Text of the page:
Way back on Nov. 14 (hence this will be a whirlwind review since I'm 3 concerts behind) I continued what is turning into a real music month by attending a Toronto Symphony concert in a new location with a new friend. Several times throughout the season the TSO vacates Roy Thomson Hall in favour of the George Weston Recital Hall at the Toronto Centre for the Arts. While paying the parking meter I ran into a few musicians actually. I would have expected parking to be provided for them, but they were parking on the street and paying like the rest of us. tsoundcheck tickets aren't usually offered for concerts at the Weston, but I guess they had a lot of empty seats, so we were able to attend for the cheap rate :) Our seats were on the floor level however, and near the front which limits what you are able to see of the actual orchestra. The stage is smaller and the musicians seemed a bit squished in places, but they were able to squeeze in a piano at centre stage for Dvorak's "Piano Concerto in G Minor".
The program opened with Glinka's lively "Overture to Rusian and Lyudmila" (a really fast version is linked here) then the piano concerto performed by Natasha Paremski. She played Rachmaninov's Piano Concerto #2 last season (May 2009) with guest conductor Xian Zhang, as a blonde and now is looking just as pretty as a brunette. But that's beside the point, boy can she play! All I know of Dvorak's is the "New World Symphony" (#9 I believe), and Peter Oundjian mentioned in his introduction that part was quoted in the concerto, I tried hard, but not knowing what part to listen to, I clearly missed hearing the quote.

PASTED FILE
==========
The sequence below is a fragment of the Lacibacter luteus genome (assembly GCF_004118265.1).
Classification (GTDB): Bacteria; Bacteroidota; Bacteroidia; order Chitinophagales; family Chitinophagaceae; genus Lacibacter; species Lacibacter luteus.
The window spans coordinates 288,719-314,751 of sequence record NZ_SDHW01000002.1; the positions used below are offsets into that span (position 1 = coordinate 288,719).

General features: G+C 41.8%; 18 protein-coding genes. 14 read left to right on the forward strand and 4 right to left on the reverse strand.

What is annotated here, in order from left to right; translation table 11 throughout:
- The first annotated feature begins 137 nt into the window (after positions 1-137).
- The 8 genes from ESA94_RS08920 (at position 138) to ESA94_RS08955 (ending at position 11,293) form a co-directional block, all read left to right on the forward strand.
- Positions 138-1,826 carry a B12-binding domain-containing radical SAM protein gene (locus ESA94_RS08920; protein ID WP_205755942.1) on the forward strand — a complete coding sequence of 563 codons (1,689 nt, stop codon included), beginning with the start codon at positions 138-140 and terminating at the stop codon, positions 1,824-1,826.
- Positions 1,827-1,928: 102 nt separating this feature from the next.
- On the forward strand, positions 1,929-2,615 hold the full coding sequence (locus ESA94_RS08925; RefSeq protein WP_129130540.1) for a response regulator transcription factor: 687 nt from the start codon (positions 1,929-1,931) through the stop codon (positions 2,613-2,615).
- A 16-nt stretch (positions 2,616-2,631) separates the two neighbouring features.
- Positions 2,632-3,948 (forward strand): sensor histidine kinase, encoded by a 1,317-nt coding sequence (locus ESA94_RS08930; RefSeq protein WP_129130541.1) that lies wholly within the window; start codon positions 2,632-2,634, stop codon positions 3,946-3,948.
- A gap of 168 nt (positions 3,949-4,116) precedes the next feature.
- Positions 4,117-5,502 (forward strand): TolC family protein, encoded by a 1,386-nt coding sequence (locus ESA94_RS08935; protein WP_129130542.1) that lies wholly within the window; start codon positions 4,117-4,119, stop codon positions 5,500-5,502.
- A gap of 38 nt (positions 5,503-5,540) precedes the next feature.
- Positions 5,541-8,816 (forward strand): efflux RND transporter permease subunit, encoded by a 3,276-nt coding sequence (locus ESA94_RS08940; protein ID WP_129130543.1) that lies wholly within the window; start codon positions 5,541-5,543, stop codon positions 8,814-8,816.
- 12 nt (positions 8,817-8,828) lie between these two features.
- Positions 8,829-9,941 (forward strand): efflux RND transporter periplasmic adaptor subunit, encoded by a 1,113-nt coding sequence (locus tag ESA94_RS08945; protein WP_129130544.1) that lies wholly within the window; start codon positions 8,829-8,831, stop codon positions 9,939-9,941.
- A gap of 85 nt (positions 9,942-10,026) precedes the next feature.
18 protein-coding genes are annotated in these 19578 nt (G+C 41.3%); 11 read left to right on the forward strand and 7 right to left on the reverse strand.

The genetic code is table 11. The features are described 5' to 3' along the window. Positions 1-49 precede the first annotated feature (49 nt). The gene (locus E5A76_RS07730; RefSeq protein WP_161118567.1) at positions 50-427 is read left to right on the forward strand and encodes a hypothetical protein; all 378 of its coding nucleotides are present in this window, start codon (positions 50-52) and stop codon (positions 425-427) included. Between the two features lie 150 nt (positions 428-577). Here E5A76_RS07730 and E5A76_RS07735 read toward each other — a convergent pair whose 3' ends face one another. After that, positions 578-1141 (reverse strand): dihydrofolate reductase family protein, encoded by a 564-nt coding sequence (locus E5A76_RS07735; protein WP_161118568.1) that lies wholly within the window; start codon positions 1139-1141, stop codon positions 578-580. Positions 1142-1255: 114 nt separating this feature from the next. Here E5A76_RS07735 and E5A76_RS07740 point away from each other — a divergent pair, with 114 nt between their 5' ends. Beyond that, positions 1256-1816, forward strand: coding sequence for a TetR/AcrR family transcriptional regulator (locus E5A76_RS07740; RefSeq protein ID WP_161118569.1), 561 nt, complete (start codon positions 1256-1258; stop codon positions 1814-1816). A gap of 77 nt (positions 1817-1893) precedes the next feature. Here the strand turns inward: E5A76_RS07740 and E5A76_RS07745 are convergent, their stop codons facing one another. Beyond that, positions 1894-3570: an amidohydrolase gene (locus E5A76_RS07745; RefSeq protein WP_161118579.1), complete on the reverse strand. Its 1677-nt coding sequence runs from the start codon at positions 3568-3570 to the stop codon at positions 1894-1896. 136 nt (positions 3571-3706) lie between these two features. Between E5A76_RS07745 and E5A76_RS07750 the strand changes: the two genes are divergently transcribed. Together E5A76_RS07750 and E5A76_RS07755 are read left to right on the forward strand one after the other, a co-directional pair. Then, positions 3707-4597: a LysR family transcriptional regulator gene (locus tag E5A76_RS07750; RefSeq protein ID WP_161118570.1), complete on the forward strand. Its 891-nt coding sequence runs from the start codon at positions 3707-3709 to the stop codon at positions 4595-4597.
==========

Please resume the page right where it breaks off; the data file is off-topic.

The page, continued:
Next came an odd piece. A cello concerto written by Witold Lutoslawski in 1969/70. I'd say I'm still working on furthering my appreciation of music from the classical and romantic eras and haven't expanded to contemproary yet because I didn't like it. There was practically non-existent melody, lots of dissonance, and conflict. That's the point actually. The composer wrote "The relationship [between soloist and orchestra] is one of conflict...the orchestra provides the element of intervention, interruption, even disruption." My favourite part was the all out brass interruption section. Not pretty but forceful. Colin Carr was the guest cellist, and he called this work one of the best pieces not just for cello but ever. Well, I'm glad he has an appreciation for it, but it was lost on me. He was extremely energetic in his playing however, going so far as to knock the first row violins music off the stand. Good thing it was at the very end and they had finished playing.
Fantasia and TSO Halloween concerts for example. Oh and of course youtube. Here are parts you may recognize) I was quite looking forward to this. I wasn't disappointed, although it would have been more thrilling to be able to have a view of the full orchestra not just the front rows. I have since listened to the full ballet music and it's all great! Obviously the themes in the Suite are most recognizable, but I love the intensity and the beauty of the various sections. Since it's a ballet it's a given there's a Prince, and he rescues Princesses with the help of this bird. It's ballet, plots are what they will be, it's all about the music anyway :) and this ended the concert on a high note!